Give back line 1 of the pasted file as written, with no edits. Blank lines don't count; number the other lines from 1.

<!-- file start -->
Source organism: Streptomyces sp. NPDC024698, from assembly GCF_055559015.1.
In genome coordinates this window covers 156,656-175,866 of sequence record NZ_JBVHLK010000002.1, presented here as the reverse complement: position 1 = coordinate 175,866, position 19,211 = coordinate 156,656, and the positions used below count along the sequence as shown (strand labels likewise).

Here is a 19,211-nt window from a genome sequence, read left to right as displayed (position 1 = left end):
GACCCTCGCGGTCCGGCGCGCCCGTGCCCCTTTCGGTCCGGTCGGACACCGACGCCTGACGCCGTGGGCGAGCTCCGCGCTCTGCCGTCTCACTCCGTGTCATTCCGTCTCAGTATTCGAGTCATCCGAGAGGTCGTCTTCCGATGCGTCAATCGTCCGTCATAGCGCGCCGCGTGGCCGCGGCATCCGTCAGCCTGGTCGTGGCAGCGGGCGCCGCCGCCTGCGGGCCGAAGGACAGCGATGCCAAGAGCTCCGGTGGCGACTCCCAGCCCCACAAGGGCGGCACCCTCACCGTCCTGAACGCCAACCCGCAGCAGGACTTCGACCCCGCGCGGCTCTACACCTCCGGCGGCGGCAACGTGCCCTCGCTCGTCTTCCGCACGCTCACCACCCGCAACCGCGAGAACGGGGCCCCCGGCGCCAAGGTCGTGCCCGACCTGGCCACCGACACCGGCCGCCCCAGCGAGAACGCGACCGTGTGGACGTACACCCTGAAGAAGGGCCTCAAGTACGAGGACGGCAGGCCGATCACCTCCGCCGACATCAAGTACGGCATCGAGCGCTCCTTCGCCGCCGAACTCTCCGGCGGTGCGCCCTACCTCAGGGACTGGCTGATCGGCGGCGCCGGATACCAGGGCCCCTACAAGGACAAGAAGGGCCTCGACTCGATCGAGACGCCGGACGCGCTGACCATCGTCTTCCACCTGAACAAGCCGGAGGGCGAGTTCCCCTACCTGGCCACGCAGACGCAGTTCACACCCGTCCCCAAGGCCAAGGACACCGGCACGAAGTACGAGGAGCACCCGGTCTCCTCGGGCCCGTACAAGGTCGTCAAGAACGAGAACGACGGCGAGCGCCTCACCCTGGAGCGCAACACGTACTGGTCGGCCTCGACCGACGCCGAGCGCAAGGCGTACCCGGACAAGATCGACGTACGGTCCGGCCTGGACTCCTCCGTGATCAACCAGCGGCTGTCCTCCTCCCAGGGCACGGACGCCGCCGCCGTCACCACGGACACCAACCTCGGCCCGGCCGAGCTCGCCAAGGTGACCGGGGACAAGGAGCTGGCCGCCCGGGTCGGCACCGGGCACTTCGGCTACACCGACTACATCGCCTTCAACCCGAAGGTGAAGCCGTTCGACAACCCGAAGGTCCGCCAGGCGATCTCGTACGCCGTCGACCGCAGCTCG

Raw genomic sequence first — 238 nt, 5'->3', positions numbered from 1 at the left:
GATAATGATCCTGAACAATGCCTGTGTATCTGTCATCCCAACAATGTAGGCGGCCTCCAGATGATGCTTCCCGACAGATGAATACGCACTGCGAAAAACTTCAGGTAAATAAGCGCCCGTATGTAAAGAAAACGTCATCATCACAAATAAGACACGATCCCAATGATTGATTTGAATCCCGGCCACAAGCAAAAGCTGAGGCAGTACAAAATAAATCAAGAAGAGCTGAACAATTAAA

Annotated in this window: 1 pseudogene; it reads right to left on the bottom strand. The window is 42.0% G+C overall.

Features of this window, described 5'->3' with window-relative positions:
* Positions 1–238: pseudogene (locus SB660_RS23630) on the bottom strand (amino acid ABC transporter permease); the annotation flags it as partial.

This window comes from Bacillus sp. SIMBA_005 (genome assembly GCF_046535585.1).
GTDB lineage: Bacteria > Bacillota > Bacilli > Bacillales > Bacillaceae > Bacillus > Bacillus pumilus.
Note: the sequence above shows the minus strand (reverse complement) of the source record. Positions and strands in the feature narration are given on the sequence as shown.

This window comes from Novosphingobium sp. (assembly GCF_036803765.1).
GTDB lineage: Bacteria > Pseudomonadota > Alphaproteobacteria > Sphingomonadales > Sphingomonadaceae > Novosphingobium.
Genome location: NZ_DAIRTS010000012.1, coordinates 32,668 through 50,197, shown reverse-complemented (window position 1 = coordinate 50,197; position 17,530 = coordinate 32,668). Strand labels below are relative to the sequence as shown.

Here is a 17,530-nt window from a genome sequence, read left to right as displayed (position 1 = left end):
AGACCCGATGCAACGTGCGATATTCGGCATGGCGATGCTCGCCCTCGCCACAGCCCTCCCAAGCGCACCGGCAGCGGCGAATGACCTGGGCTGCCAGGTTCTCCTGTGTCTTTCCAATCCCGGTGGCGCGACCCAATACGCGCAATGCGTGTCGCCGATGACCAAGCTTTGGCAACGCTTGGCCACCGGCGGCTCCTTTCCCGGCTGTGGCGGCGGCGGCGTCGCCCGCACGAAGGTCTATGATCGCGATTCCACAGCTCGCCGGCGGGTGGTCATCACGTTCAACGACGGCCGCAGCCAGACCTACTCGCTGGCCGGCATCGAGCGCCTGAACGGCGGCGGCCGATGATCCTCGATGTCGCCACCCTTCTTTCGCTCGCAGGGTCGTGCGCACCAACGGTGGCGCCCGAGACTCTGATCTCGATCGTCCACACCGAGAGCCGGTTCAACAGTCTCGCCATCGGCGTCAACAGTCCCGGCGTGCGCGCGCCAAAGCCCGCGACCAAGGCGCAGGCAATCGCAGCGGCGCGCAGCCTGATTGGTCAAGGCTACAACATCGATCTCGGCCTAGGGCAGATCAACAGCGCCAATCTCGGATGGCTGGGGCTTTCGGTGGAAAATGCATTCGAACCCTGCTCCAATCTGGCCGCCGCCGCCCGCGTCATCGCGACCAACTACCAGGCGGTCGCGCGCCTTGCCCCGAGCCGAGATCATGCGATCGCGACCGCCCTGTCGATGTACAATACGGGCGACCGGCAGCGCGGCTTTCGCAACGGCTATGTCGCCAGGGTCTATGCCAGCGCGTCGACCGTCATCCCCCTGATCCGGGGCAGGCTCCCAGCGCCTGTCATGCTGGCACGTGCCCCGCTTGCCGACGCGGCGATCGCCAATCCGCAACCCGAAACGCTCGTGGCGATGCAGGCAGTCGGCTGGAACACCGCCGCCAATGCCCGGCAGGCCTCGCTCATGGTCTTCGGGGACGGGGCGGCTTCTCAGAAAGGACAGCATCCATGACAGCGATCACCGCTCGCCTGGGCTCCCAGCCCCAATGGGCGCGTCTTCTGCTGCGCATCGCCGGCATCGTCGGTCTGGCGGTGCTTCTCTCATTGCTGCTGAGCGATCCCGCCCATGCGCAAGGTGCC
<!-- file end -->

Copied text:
Source organism: Streptomyces sp. NPDC024698, from assembly GCF_055559015.1.